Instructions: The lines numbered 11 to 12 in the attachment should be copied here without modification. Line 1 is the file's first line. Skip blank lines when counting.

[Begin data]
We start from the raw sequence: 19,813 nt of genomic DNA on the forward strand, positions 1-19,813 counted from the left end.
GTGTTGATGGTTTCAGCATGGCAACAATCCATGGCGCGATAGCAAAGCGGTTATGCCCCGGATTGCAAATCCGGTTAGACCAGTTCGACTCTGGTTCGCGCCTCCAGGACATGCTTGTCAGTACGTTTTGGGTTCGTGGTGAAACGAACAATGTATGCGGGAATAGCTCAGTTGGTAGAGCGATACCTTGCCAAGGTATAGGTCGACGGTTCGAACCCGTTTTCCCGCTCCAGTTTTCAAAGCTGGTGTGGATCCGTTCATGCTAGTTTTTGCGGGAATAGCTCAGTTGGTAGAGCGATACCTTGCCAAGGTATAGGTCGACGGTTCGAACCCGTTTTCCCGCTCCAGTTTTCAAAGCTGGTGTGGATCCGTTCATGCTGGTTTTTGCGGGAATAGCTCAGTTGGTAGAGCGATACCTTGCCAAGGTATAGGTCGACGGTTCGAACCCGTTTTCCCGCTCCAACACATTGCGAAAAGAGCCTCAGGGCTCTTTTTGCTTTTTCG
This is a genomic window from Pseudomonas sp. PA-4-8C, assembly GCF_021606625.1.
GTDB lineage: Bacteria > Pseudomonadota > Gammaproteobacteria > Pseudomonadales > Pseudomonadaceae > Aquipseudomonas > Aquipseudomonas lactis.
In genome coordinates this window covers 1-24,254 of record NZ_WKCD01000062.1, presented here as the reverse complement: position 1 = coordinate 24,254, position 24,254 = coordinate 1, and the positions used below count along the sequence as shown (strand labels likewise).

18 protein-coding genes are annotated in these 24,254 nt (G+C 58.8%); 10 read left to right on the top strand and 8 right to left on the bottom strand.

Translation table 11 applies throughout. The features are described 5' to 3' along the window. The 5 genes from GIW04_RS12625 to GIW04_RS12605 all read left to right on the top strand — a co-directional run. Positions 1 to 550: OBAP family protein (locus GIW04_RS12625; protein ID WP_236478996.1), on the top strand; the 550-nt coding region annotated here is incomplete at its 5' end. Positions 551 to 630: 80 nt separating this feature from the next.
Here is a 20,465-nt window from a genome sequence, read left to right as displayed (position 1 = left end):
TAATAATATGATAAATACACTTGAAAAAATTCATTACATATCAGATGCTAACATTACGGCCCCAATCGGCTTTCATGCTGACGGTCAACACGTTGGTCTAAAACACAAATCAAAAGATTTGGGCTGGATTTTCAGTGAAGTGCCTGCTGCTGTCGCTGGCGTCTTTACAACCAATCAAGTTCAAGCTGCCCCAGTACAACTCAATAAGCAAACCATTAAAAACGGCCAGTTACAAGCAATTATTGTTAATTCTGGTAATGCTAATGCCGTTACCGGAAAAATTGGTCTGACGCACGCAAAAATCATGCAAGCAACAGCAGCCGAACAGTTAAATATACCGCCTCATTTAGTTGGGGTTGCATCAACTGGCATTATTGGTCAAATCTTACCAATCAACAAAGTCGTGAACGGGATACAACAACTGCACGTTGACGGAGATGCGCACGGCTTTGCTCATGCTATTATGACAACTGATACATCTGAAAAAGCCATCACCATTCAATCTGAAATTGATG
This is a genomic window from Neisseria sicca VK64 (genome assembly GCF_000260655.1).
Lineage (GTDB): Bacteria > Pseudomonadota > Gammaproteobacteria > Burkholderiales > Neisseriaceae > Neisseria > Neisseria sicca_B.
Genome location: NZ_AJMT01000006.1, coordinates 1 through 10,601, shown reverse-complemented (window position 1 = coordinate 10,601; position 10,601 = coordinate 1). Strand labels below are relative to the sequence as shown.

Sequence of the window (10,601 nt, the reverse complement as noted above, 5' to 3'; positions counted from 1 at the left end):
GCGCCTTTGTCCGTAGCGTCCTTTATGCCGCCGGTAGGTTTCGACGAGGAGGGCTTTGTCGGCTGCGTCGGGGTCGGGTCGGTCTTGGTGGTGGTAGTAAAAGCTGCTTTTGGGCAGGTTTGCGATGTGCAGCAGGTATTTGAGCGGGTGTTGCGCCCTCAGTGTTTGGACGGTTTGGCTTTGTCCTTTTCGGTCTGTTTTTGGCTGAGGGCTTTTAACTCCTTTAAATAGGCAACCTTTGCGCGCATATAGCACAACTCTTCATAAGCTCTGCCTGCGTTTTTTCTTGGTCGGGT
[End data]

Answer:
Lineage (GTDB): Bacteria > Pseudomonadota > Gammaproteobacteria > Burkholderiales > Neisseriaceae > Neisseria > Neisseria sicca_B.
Genome location: NZ_AJMT01000006.1, coordinates 1 through 10,601, shown reverse-complemented (window position 1 = coordinate 10,601; position 10,601 = coordinate 1). Strand labels below are relative to the sequence as shown.